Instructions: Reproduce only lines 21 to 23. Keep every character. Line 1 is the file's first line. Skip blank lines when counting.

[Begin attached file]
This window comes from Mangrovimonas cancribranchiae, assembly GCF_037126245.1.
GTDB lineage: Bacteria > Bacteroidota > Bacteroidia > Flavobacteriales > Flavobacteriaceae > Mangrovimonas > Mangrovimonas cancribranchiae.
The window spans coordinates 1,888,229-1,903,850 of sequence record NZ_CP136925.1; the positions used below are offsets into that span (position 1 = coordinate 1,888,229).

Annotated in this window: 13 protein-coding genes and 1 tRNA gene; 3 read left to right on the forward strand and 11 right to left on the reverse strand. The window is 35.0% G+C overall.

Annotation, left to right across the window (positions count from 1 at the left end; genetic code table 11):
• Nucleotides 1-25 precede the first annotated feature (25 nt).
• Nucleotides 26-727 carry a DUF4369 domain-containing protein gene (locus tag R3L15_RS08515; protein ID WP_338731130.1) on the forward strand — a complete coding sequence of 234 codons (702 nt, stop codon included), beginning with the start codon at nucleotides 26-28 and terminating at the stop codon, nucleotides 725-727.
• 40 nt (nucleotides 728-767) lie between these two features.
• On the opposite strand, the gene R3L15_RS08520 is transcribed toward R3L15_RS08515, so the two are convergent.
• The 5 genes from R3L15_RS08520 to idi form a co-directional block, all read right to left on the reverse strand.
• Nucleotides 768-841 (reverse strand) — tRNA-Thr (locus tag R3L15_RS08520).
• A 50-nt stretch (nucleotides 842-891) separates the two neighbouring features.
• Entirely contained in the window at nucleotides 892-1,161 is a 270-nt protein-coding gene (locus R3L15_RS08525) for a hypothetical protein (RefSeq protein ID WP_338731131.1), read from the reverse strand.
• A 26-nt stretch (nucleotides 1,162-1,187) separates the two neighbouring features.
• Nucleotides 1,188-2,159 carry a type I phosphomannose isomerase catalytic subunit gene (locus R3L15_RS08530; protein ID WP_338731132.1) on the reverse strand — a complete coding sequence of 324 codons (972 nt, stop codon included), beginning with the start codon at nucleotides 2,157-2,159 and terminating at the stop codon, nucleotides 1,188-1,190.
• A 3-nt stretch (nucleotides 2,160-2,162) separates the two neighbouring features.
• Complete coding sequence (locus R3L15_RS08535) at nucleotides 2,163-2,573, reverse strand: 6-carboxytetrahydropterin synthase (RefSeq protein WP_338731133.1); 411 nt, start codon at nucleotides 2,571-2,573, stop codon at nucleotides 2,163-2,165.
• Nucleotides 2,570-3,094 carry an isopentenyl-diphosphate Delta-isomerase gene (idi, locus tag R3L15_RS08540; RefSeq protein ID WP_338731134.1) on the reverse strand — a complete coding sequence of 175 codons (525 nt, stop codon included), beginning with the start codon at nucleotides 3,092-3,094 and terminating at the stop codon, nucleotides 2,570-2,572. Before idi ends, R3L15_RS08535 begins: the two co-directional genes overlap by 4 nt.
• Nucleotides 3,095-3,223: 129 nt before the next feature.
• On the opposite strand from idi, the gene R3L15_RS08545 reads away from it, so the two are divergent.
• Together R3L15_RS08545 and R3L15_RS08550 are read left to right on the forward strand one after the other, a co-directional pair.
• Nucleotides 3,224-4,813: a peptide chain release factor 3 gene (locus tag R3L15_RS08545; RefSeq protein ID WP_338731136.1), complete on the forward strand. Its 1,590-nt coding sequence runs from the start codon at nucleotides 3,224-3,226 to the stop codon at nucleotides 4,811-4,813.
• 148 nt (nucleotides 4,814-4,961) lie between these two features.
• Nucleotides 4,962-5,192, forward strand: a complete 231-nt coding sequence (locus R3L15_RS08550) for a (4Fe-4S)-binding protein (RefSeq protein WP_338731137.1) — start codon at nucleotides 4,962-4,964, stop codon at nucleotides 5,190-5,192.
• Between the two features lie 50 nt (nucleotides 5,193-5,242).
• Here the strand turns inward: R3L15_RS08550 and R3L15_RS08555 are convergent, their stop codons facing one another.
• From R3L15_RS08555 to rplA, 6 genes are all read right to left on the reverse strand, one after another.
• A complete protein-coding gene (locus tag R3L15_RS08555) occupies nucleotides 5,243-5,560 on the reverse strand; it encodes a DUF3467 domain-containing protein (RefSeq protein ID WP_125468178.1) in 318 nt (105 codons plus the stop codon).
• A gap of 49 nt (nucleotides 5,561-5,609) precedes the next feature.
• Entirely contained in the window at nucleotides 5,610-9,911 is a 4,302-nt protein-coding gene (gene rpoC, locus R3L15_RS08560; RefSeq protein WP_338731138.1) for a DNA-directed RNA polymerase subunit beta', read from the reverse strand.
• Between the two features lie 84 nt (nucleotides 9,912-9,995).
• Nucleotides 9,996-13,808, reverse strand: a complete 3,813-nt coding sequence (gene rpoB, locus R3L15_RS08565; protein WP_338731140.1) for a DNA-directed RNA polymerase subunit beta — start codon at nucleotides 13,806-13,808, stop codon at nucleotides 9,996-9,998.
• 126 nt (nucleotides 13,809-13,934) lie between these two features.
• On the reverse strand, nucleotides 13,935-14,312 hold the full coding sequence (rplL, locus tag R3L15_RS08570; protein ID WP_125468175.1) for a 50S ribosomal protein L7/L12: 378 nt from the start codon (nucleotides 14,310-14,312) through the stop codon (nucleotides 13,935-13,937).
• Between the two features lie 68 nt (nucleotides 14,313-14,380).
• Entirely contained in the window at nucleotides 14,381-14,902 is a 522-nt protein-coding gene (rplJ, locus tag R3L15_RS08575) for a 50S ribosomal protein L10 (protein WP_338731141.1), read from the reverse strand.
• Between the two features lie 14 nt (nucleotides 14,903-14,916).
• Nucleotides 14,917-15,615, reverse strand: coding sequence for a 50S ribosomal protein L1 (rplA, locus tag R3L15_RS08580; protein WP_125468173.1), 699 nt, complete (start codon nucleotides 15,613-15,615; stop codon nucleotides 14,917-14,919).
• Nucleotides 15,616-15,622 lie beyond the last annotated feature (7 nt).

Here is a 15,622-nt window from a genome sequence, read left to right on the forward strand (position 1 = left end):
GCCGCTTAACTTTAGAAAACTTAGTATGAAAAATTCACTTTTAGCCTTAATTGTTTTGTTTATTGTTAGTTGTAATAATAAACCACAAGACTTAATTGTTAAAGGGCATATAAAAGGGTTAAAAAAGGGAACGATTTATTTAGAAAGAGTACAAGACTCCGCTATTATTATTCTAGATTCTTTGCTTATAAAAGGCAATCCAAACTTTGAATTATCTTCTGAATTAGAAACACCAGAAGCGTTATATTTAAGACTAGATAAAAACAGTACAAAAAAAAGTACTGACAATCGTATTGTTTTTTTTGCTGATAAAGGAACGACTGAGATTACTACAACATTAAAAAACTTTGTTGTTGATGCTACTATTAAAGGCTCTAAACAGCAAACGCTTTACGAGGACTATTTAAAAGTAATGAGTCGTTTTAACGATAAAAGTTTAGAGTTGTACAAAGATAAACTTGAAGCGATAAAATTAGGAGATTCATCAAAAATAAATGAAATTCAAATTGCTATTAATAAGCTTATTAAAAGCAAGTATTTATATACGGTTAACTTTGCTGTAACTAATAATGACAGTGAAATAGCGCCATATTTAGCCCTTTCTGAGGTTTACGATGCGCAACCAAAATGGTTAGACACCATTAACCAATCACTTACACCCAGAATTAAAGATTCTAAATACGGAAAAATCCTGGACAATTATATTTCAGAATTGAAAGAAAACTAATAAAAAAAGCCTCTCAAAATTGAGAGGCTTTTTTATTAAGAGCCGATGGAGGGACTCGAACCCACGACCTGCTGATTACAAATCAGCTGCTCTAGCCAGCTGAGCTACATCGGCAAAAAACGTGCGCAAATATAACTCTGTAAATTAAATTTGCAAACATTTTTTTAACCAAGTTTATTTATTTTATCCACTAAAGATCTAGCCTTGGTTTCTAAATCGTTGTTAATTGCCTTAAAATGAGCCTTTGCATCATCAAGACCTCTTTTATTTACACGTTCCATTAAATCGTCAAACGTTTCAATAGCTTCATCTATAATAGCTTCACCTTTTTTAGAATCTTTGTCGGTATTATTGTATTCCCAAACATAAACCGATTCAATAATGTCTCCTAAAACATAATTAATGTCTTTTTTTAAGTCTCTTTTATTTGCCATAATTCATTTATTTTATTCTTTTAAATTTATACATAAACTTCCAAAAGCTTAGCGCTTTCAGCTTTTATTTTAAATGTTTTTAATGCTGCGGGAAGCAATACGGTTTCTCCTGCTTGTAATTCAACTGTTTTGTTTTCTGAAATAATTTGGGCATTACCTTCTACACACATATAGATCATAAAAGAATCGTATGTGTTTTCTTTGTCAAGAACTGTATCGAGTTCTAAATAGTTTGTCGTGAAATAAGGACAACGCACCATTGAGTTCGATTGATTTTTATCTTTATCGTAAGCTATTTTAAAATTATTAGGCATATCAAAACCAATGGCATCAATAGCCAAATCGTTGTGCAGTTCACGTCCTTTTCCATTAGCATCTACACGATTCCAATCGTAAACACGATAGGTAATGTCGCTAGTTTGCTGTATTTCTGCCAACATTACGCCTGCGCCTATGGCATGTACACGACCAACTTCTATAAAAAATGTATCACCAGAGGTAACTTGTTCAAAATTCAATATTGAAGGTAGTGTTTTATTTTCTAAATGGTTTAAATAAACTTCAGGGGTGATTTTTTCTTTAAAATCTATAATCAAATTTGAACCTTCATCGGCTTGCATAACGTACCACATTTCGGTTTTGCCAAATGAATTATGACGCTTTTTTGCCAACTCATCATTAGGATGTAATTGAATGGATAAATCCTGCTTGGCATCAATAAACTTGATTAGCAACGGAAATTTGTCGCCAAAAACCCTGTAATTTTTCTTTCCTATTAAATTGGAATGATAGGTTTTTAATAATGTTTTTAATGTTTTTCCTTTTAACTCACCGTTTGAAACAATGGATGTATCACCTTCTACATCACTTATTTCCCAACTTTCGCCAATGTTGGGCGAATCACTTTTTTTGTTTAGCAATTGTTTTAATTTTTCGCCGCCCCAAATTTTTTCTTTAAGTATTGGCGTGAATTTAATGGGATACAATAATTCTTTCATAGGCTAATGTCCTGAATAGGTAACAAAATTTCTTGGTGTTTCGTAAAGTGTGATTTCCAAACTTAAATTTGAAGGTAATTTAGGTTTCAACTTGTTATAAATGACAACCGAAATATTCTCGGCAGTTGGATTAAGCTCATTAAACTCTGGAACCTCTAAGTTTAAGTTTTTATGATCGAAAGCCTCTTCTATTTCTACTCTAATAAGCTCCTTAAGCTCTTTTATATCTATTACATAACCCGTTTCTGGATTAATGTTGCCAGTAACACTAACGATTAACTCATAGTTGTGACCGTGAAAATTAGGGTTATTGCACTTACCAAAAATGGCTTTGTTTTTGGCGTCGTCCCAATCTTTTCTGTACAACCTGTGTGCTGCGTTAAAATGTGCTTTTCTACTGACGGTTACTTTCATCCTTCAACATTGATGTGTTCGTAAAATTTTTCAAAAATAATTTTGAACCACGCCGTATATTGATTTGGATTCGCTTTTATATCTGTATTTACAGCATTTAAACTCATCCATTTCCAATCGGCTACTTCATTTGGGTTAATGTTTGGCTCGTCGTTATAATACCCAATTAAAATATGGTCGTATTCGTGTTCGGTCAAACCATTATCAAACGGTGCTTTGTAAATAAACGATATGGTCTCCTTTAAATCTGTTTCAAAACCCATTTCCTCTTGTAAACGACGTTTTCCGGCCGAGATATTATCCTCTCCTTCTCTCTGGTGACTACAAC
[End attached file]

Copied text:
• Together R3L15_RS08545 and R3L15_RS08550 are read left to right on the forward strand one after the other, a co-directional pair.
• Nucleotides 3,224-4,813: a peptide chain release factor 3 gene (locus tag R3L15_RS08545; RefSeq protein ID WP_338731136.1), complete on the forward strand. Its 1,590-nt coding sequence runs from the start codon at nucleotides 3,224-3,226 to the stop codon at nucleotides 4,811-4,813.
• 148 nt (nucleotides 4,814-4,961) lie between these two features.